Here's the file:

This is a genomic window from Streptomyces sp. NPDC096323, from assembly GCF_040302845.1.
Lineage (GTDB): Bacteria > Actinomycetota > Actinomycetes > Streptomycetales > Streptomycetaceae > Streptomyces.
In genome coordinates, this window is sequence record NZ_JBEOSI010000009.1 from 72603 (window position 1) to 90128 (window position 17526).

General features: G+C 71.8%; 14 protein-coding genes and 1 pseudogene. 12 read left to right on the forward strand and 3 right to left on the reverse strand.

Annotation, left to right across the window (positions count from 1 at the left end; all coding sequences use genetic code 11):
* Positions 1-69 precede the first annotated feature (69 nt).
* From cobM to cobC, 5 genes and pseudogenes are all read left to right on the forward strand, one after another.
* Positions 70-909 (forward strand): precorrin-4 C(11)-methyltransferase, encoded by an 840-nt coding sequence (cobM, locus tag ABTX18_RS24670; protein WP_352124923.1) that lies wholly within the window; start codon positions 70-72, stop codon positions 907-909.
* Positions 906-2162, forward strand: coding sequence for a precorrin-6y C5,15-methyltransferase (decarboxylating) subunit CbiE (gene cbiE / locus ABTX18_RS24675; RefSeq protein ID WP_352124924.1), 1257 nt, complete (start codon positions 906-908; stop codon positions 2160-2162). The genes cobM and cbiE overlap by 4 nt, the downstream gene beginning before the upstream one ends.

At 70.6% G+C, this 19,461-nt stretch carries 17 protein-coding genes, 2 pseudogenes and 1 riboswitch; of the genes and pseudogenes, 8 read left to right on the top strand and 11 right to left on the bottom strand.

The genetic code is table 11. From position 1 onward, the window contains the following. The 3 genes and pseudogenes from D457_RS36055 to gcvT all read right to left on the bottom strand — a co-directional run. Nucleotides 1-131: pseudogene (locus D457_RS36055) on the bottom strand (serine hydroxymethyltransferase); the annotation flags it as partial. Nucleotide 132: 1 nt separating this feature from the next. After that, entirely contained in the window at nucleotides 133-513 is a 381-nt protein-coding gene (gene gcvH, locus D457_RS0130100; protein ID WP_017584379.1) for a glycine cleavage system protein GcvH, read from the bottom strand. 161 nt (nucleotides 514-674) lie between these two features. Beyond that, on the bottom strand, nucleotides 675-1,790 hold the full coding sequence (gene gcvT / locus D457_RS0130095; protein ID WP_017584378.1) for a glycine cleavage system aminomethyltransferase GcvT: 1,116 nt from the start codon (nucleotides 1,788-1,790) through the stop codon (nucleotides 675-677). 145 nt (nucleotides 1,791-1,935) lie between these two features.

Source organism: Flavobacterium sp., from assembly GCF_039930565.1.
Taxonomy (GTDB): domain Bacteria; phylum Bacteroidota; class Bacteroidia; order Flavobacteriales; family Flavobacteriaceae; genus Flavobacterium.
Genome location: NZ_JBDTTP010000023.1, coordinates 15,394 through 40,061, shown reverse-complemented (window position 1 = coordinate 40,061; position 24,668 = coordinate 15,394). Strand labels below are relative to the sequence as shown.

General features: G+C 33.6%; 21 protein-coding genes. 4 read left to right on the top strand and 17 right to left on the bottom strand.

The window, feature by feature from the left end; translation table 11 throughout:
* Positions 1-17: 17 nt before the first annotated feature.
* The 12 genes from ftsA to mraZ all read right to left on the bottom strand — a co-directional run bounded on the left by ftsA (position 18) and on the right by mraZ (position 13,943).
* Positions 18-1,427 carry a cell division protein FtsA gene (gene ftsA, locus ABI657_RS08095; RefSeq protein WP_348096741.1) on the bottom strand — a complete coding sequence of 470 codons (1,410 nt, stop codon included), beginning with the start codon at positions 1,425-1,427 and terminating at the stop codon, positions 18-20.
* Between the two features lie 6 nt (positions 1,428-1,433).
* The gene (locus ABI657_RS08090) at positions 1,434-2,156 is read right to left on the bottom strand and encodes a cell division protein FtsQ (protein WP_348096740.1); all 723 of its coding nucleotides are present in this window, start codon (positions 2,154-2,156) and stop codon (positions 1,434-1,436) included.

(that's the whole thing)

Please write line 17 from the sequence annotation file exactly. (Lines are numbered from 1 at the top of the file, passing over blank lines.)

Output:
* Positions 1-17: 17 nt before the first annotated feature.